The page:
Elaine Rochelle Sisman (born January 20, 1952) is an American musicologist. The Anne Parsons Bender Professor of Music at Columbia University, Sisman specializes in music, rhetoric, and aesthetics of the 18th and 19th centuries, and has written on such topics as memory and invention in late Beethoven, ideas of pathétique and fantasia around 1800, Haydn's theater symphonies, the sublime in Mozart's music, and Brahms's slow movements. She is the author of Haydn and the Classical Variation and Mozart: The 'Jupiter' Symphony and editor of Haydn and His World. Her monograph-length article on "variations" appears in the revised New Grove Dictionary of Music and Musicians, and she is at work on studies of music and melancholy, of Don Giovanni, and of the opus-concept in the eighteenth century.

Elaine Rochelle Sisman
Born (1952-01-20) January 20, 1952 (age 72)
Academic background
Alma materPrinceton University
Harvard University
Academic work
InstitutionsUniversity of Michigan
Columbia University



Sisman studied piano at the Juilliard pre-college division. She graduated from Cornell University in 1972, studying with Malcolm Bilson and received her doctorate in music history at Princeton University in 1978.[1]



Sisman has taught at the University of Michigan and Harvard University, as well as Columbia University where she currently teaches, having joined the faculty in 1982.[2] Sisman served for six years as chair of Columbia's Department of Music (1999–2005).[3] She serves on the board of directors of the Joseph Haydn-Institut in Cologne, the Akademie für Mozartforschung in Salzburg, and the American Brahms Society, and is an editor of Beethoven Forum and associate editor of The Musical Quarterly and 19th-Century Music. She was President of the American Musicological Society in 2005–06.[4]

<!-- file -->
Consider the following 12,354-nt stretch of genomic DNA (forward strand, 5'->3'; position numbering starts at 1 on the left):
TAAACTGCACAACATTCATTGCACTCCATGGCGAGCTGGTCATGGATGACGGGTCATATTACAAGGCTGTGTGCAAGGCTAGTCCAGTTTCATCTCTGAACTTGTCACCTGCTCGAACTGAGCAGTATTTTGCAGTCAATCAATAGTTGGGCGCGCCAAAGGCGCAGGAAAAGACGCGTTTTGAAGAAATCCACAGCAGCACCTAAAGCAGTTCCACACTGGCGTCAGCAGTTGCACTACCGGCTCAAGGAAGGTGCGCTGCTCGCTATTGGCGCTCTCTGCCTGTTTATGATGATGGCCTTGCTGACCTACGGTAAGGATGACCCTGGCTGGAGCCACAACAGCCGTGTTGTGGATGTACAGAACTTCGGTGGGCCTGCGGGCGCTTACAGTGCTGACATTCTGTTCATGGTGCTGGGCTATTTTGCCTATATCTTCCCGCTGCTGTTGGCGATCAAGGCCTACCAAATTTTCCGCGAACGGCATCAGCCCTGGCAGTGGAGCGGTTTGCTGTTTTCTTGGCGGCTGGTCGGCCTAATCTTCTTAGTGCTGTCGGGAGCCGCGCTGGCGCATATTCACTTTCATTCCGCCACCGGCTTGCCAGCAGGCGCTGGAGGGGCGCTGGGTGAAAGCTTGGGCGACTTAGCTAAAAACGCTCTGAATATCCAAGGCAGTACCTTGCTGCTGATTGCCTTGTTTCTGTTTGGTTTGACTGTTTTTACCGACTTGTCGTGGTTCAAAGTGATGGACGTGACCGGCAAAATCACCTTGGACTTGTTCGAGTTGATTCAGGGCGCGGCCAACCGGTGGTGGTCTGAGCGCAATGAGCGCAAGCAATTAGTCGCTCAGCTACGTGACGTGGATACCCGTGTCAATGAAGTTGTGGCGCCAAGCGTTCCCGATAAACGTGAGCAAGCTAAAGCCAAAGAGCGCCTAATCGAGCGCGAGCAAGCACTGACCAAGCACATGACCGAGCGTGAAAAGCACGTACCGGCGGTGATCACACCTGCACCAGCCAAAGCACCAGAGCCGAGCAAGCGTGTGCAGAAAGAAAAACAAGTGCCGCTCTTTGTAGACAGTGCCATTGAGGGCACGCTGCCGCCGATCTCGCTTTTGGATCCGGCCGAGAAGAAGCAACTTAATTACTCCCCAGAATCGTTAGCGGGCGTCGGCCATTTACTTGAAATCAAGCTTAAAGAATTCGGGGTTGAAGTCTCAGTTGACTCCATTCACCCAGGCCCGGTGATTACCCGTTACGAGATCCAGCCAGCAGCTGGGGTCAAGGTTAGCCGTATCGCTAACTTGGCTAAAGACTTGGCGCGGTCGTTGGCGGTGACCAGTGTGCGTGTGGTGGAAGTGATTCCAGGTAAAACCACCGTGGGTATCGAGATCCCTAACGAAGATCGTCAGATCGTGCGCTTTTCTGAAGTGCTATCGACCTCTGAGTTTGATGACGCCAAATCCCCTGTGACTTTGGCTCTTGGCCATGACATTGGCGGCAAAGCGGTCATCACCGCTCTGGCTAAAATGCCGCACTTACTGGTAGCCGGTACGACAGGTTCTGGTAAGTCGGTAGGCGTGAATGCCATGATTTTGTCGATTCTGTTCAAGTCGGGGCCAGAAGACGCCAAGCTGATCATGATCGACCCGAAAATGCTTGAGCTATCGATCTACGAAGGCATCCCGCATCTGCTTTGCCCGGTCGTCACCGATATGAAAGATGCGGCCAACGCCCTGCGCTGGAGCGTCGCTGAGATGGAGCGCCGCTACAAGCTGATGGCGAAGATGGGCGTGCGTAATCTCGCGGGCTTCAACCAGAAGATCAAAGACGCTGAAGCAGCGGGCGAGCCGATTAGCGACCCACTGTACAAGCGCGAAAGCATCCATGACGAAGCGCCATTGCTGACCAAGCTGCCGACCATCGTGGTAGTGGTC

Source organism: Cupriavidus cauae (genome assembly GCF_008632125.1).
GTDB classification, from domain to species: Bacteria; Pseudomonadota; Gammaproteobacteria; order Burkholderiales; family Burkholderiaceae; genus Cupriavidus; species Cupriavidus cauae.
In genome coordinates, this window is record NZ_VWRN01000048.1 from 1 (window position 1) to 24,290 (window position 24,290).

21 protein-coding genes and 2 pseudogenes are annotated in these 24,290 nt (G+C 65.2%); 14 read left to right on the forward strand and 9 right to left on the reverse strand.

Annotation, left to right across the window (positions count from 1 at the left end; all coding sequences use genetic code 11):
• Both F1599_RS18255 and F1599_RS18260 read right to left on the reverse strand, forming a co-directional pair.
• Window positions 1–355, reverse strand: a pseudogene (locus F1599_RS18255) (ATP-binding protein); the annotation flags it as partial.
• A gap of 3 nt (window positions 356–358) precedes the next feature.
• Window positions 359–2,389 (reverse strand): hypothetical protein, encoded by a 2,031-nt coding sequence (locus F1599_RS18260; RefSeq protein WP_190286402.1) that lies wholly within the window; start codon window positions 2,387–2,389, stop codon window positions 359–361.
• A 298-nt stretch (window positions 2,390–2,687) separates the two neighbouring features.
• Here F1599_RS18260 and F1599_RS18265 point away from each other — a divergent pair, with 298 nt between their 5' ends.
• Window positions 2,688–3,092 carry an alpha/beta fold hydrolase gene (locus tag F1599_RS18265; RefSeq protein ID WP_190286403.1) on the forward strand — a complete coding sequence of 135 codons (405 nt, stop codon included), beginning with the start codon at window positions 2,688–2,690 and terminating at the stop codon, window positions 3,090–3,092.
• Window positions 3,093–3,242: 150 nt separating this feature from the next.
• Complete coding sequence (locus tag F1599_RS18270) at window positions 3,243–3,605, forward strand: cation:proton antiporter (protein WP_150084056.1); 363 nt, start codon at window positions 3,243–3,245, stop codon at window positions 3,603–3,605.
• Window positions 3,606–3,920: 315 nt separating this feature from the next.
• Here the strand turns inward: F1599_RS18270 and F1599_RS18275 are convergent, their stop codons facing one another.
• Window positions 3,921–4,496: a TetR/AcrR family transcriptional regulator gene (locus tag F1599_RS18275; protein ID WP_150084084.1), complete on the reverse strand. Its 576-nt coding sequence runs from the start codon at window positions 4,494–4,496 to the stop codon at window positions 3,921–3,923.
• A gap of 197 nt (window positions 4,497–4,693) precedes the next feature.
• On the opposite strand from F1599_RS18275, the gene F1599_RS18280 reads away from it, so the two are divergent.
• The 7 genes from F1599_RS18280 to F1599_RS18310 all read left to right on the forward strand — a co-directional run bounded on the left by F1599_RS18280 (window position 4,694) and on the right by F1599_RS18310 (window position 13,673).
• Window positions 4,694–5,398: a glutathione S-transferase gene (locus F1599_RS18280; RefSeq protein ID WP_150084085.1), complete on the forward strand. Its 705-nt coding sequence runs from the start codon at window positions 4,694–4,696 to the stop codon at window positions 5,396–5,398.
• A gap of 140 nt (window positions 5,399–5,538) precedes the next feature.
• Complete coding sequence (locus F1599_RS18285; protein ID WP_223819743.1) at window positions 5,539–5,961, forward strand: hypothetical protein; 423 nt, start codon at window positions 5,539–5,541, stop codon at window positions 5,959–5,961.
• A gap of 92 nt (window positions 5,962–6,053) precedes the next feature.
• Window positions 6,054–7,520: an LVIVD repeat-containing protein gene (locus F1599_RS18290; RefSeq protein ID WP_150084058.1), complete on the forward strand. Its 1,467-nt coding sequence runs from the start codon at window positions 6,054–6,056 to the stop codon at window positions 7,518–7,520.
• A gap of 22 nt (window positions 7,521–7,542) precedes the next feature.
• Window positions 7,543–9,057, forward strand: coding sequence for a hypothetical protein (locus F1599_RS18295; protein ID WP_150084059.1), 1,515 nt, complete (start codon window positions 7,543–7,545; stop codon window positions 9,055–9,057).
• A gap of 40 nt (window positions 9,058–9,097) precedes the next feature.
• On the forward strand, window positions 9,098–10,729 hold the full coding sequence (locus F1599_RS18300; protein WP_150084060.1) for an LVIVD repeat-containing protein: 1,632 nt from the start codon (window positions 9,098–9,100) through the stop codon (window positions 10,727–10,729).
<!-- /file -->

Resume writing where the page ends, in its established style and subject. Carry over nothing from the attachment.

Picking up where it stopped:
Sisman's work has been highly regarded. Reviewing Haydn and the Classical Variation, Laszlo Somfai wrote, "Elaine Sisman's excellent book will be a major inspiration for younger scholars and for the vast majority of readers in and outside English-speaking countries."[5]



Sisman has been awarded grants from the National Endowment for the Humanities[2] and the American Council of Learned Societies. In 1983 she received the Alfred Einstein Award of the American Musicological Society for best article by a younger scholar. Columbia has honored her with its Great Teacher Award in 1992 and the Award for Distinguished Service to the Core Curriculum in 2000. In 2014 Sisman was elected to the American Academy of Arts and Sciences.

Selected publications


See also



  1. ^ "The Department of Music at Columbia University | Founded in 1896". Archived from the original on 2009-03-24. Retrieved 2009-02-18.
  2. ^ a b "Elaine R. Sisman Wed To Martin S. Fridson". The New York Times. 1981-06-15. ISSN 0362-4331. Retrieved 2017-07-26.
  3. ^ "Elaine Sisman". Department of Music, Columbia University: Full-Time Faculty. 22 April 2016. Archived from the original on 2016-12-21. Retrieved 2020-09-15.
  4. ^ "AMS Admin info". www.ams-net.org. Archived from the original on 2008-05-14.
  5. ^ Somfai, László (1995). "Review of Haydn and the Classical Variation". Notes. 51 (3): 912–914. doi:10.2307/899295. JSTOR 899295.
  6. ^ Brandenburg, Daniel (January 1999). "Sisman Elaine, ed. Haydn and His World. Princeton, N.J.: Princeton University Press, 1997. Pp. 474, musical examples. $55.00 cloth, $19.95 paper". Austrian History Yearbook. 30: 289–290. doi:10.1017/S0067237800016118. ISSN 1558-5255. S2CID 145317325.